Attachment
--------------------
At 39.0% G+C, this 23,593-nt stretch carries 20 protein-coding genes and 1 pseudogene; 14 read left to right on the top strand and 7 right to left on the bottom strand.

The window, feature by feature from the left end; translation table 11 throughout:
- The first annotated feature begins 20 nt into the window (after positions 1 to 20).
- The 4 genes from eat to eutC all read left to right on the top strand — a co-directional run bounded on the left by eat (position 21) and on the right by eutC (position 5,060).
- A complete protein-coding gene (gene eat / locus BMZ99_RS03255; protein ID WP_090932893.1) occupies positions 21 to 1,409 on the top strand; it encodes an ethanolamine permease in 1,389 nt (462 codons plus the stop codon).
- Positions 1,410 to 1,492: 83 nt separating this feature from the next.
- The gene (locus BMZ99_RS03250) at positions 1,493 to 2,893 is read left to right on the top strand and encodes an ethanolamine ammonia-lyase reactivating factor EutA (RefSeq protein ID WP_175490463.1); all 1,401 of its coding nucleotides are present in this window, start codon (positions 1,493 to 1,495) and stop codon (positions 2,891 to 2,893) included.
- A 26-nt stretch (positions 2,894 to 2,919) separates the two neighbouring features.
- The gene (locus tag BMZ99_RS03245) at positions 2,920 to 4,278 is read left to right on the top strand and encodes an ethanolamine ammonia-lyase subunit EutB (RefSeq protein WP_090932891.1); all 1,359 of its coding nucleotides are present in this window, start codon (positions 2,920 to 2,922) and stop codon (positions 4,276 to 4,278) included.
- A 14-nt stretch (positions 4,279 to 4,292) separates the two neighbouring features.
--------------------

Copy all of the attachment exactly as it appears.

At 39.0% G+C, this 23,593-nt stretch carries 20 protein-coding genes and 1 pseudogene; 14 read left to right on the top strand and 7 right to left on the bottom strand.

The window, feature by feature from the left end; translation table 11 throughout:
- The first annotated feature begins 20 nt into the window (after positions 1 to 20).
- The 4 genes from eat to eutC all read left to right on the top strand — a co-directional run bounded on the left by eat (position 21) and on the right by eutC (position 5,060).
- A complete protein-coding gene (gene eat / locus BMZ99_RS03255; protein ID WP_090932893.1) occupies positions 21 to 1,409 on the top strand; it encodes an ethanolamine permease in 1,389 nt (462 codons plus the stop codon).
- Positions 1,410 to 1,492: 83 nt separating this feature from the next.
- The gene (locus BMZ99_RS03250) at positions 1,493 to 2,893 is read left to right on the top strand and encodes an ethanolamine ammonia-lyase reactivating factor EutA (RefSeq protein ID WP_175490463.1); all 1,401 of its coding nucleotides are present in this window, start codon (positions 1,493 to 1,495) and stop codon (positions 2,891 to 2,893) included.
- A 26-nt stretch (positions 2,894 to 2,919) separates the two neighbouring features.
- The gene (locus tag BMZ99_RS03245) at positions 2,920 to 4,278 is read left to right on the top strand and encodes an ethanolamine ammonia-lyase subunit EutB (RefSeq protein WP_090932891.1); all 1,359 of its coding nucleotides are present in this window, start codon (positions 2,920 to 2,922) and stop codon (positions 4,276 to 4,278) included.
- A 14-nt stretch (positions 4,279 to 4,292) separates the two neighbouring features.